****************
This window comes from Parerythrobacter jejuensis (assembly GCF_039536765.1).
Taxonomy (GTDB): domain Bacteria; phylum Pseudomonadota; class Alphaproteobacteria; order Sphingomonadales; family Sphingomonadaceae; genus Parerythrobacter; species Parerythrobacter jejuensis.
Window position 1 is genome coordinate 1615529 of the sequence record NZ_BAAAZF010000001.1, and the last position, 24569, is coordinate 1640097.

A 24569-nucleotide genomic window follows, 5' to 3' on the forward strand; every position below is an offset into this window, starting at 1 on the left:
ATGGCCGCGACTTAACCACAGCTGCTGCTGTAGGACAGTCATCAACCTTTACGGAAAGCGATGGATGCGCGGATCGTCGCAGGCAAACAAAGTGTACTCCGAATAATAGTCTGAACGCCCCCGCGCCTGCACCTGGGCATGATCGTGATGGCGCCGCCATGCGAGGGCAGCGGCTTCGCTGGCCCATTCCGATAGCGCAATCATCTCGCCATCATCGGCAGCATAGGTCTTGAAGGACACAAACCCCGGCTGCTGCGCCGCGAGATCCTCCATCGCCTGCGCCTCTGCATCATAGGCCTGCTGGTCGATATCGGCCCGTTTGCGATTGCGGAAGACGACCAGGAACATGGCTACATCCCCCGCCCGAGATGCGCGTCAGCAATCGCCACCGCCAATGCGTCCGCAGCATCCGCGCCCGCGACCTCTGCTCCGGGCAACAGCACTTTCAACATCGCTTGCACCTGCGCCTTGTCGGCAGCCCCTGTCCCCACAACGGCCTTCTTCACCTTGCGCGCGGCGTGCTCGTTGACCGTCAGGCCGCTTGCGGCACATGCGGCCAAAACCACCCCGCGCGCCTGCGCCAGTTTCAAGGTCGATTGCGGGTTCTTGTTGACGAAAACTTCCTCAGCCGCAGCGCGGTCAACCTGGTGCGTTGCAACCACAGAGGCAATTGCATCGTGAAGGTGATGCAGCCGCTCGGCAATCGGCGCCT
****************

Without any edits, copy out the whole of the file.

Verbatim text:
This window comes from Parerythrobacter jejuensis (assembly GCF_039536765.1).
Taxonomy (GTDB): domain Bacteria; phylum Pseudomonadota; class Alphaproteobacteria; order Sphingomonadales; family Sphingomonadaceae; genus Parerythrobacter; species Parerythrobacter jejuensis.
Window position 1 is genome coordinate 1615529 of the sequence record NZ_BAAAZF010000001.1, and the last position, 24569, is coordinate 1640097.

A 24569-nucleotide genomic window follows, 5' to 3' on the forward strand; every position below is an offset into this window, starting at 1 on the left:
ATGGCCGCGACTTAACCACAGCTGCTGCTGTAGGACAGTCATCAACCTTTACGGAAAGCGATGGATGCGCGGATCGTCGCAGGCAAACAAAGTGTACTCCGAATAATAGTCTGAACGCCCCCGCGCCTGCACCTGGGCATGATCGTGATGGCGCCGCCATGCGAGGGCAGCGGCTTCGCTGGCCCATTCCGATAGCGCAATCATCTCGCCATCATCGGCAGCATAGGTCTTGAAGGACACAAACCCCGGCTGCTGCGCCGCGAGATCCTCCATCGCCTGCGCCTCTGCATCATAGGCCTGCTGGTCGATATCGGCCCGTTTGCGATTGCGGAAGACGACCAGGAACATGGCTACATCCCCCGCCCGAGATGCGCGTCAGCAATCGCCACCGCCAATGCGTCCGCAGCATCCGCGCCCGCGACCTCTGCTCCGGGCAACAGCACTTTCAACATCGCTTGCACCTGCGCCTTGTCGGCAGCCCCTGTCCCCACAACGGCCTTCTTCACCTTGCGCGCGGCGTGCTCGTTGACCGTCAGGCCGCTTGCGGCACATGCGGCCAAAACCACCCCGCGCGCCTGCGCCAGTTTCAAGGTCGATTGCGGGTTCTTGTTGACGAAAACTTCCTCAGCCGCAGCGCGGTCAACCTGGTGCGTTGCAACCACAGAGGCAATTGCATCGTGAAGGTGATGCAGCCGCTCGGCAATCGGCGCCT